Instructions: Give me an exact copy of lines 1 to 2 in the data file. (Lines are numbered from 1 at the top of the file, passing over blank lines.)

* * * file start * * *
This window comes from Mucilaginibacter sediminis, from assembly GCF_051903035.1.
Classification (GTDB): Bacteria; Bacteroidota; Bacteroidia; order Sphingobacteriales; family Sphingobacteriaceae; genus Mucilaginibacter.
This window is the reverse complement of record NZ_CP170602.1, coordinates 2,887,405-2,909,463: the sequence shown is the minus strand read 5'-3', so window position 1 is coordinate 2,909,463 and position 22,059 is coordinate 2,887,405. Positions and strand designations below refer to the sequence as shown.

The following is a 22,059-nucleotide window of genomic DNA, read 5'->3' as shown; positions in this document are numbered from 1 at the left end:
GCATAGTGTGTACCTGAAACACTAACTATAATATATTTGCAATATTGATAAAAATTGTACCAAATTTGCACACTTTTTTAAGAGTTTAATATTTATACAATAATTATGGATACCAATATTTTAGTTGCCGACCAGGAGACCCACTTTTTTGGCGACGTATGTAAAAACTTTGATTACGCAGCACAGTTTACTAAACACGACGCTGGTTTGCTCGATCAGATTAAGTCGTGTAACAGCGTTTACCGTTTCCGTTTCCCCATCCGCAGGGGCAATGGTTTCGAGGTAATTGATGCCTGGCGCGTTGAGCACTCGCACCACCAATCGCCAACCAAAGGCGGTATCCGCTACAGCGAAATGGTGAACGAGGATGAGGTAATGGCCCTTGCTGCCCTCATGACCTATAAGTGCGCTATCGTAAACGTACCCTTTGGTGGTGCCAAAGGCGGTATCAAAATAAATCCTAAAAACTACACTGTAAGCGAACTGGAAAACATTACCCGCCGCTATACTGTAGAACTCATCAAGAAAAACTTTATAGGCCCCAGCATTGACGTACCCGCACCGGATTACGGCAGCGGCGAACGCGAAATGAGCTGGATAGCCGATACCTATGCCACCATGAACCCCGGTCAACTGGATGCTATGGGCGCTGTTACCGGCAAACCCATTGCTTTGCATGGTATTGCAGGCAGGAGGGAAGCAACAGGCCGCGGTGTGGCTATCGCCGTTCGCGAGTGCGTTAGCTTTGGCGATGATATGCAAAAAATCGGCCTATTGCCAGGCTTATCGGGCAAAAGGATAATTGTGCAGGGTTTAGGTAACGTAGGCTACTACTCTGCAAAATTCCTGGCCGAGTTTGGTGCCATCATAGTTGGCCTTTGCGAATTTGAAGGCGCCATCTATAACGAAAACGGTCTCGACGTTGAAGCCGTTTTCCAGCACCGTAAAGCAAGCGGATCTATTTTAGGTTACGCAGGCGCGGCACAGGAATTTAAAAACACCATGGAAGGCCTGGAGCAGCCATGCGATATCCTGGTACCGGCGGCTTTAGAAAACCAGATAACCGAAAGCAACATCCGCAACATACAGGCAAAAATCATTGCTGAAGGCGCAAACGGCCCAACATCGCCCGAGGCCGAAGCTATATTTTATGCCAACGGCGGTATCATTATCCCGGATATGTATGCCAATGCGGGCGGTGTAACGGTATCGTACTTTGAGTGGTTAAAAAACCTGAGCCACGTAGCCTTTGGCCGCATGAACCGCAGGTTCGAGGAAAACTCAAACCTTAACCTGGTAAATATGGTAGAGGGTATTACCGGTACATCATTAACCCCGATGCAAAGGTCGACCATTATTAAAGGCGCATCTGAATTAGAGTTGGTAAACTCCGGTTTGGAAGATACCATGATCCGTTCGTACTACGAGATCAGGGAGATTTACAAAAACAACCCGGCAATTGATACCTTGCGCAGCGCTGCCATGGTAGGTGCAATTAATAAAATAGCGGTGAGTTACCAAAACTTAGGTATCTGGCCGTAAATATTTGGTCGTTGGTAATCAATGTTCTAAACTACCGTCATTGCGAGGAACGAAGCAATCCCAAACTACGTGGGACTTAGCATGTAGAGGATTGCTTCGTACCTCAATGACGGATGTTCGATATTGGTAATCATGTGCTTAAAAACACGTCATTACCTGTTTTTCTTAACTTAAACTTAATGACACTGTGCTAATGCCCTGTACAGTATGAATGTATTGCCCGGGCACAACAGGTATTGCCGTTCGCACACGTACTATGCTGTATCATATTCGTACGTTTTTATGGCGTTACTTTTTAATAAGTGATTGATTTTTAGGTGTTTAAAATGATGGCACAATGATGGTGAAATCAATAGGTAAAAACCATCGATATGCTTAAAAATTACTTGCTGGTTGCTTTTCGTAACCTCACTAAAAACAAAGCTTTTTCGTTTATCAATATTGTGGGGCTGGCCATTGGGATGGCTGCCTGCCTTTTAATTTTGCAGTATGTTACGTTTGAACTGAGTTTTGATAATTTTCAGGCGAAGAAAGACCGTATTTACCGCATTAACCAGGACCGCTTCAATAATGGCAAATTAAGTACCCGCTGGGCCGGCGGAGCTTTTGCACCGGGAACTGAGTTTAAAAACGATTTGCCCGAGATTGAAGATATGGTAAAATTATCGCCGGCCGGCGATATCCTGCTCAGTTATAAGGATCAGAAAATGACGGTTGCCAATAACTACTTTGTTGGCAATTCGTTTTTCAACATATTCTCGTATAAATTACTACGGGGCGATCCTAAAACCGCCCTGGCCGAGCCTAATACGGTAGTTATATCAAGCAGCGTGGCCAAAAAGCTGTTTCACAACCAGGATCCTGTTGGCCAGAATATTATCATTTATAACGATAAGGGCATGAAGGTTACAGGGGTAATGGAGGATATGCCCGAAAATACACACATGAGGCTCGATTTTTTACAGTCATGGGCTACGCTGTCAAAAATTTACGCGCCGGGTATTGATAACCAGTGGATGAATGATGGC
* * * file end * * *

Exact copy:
This window comes from Mucilaginibacter sediminis, from assembly GCF_051903035.1.
Classification (GTDB): Bacteria; Bacteroidota; Bacteroidia; order Sphingobacteriales; family Sphingobacteriaceae; genus Mucilaginibacter.